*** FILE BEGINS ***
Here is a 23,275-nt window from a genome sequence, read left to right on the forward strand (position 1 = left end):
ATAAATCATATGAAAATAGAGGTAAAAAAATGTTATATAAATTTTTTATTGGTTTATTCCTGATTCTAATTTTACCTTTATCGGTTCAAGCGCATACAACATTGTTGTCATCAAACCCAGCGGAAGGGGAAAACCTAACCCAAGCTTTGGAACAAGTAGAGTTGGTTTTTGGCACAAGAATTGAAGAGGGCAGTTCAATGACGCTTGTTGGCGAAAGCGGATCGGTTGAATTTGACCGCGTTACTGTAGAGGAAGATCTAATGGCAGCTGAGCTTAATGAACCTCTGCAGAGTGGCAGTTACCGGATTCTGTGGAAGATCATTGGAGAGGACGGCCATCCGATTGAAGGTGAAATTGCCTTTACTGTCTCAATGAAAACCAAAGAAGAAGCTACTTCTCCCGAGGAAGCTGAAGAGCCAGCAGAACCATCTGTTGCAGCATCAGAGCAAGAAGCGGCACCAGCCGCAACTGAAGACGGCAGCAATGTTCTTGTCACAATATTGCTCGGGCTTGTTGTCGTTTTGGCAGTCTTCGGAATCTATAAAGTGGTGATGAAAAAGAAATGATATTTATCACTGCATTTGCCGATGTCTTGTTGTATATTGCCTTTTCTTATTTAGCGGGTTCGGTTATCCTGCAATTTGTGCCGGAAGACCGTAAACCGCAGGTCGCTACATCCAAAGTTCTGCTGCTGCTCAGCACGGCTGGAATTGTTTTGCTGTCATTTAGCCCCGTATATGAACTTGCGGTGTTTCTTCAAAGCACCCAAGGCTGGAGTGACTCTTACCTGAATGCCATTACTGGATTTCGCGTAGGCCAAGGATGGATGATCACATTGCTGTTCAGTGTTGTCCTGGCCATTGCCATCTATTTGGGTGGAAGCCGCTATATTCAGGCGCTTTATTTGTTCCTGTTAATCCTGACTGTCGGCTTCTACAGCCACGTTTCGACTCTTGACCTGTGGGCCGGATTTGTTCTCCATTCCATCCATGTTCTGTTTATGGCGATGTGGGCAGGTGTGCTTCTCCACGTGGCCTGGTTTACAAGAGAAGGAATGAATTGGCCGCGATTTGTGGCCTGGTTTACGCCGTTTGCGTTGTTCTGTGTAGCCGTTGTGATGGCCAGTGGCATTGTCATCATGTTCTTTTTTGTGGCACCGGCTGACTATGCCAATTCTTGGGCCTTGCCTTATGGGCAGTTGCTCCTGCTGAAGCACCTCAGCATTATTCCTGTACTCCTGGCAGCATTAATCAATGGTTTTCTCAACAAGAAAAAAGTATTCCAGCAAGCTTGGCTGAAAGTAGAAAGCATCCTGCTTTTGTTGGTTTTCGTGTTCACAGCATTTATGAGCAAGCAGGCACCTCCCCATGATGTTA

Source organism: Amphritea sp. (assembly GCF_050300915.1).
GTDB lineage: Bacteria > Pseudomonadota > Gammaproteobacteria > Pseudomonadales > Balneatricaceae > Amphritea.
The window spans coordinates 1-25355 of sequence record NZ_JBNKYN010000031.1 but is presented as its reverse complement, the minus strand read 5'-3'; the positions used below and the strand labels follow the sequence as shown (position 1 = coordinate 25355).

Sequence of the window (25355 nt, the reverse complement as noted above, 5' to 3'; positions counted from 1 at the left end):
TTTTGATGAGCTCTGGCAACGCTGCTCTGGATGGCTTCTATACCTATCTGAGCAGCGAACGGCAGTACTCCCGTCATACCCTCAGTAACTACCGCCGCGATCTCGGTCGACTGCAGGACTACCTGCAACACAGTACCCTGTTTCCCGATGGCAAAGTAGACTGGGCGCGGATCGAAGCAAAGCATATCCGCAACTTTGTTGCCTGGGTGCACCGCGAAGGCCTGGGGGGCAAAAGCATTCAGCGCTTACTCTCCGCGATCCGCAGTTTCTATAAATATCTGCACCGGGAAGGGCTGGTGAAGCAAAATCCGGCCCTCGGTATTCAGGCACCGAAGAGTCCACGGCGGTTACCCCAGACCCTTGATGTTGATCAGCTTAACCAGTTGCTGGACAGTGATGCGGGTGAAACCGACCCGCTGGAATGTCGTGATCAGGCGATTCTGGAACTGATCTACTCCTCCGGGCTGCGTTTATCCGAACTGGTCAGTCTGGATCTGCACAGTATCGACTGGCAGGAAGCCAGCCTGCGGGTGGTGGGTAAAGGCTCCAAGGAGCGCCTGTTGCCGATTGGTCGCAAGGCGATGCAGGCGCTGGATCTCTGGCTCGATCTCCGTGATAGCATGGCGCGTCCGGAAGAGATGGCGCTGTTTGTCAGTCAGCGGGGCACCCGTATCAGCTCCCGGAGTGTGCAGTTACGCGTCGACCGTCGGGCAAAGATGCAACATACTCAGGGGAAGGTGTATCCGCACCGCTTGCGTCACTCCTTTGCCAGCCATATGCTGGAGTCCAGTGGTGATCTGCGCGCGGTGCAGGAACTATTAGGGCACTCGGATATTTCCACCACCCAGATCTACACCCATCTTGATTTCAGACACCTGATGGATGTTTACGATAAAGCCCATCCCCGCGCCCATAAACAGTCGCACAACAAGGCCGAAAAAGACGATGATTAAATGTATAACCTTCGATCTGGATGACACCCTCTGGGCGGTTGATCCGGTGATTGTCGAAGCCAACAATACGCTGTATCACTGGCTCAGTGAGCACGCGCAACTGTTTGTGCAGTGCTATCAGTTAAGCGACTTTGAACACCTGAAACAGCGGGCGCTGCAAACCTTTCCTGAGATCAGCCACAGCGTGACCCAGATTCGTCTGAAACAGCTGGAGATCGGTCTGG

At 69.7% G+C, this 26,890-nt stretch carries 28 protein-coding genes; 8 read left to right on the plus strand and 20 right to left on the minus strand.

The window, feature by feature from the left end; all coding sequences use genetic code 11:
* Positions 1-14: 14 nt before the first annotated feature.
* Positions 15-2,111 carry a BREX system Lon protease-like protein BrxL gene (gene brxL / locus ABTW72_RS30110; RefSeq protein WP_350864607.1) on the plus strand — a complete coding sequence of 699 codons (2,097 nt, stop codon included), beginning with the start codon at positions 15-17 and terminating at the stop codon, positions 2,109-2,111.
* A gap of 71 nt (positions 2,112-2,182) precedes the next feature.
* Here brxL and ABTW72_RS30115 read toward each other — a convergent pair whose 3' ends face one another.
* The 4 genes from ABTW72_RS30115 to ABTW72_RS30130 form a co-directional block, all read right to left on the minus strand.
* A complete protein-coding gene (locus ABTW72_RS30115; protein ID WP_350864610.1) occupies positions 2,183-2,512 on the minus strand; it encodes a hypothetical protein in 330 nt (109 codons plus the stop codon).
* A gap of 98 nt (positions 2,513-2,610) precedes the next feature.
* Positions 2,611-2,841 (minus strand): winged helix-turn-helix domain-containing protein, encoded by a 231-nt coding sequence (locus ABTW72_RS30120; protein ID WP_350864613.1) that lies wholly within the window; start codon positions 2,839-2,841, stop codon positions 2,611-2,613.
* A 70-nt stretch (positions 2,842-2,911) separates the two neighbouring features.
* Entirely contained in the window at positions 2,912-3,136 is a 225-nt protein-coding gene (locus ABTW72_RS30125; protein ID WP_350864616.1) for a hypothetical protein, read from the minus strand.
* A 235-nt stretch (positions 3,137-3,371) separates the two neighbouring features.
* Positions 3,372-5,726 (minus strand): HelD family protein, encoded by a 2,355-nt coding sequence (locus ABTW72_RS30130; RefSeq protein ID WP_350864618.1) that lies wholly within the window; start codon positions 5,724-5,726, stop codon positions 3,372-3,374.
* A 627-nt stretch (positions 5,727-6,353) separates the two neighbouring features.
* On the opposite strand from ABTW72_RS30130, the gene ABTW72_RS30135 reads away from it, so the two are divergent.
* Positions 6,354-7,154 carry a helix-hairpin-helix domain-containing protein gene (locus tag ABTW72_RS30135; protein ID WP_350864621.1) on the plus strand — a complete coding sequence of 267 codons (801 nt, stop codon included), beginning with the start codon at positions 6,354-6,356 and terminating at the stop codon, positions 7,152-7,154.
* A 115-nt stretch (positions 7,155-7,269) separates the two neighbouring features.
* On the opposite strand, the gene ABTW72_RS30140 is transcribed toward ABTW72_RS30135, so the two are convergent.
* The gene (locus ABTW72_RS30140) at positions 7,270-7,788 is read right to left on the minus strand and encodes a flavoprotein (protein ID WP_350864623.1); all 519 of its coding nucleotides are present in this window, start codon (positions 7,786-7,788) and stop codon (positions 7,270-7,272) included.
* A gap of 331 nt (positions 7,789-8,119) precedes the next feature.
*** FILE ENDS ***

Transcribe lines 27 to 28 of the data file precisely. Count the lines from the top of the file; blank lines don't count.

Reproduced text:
* The gene (locus ABTW72_RS30140) at positions 7,270-7,788 is read right to left on the minus strand and encodes a flavoprotein (protein ID WP_350864623.1); all 519 of its coding nucleotides are present in this window, start codon (positions 7,786-7,788) and stop codon (positions 7,270-7,272) included.
* A gap of 331 nt (positions 7,789-8,119) precedes the next feature.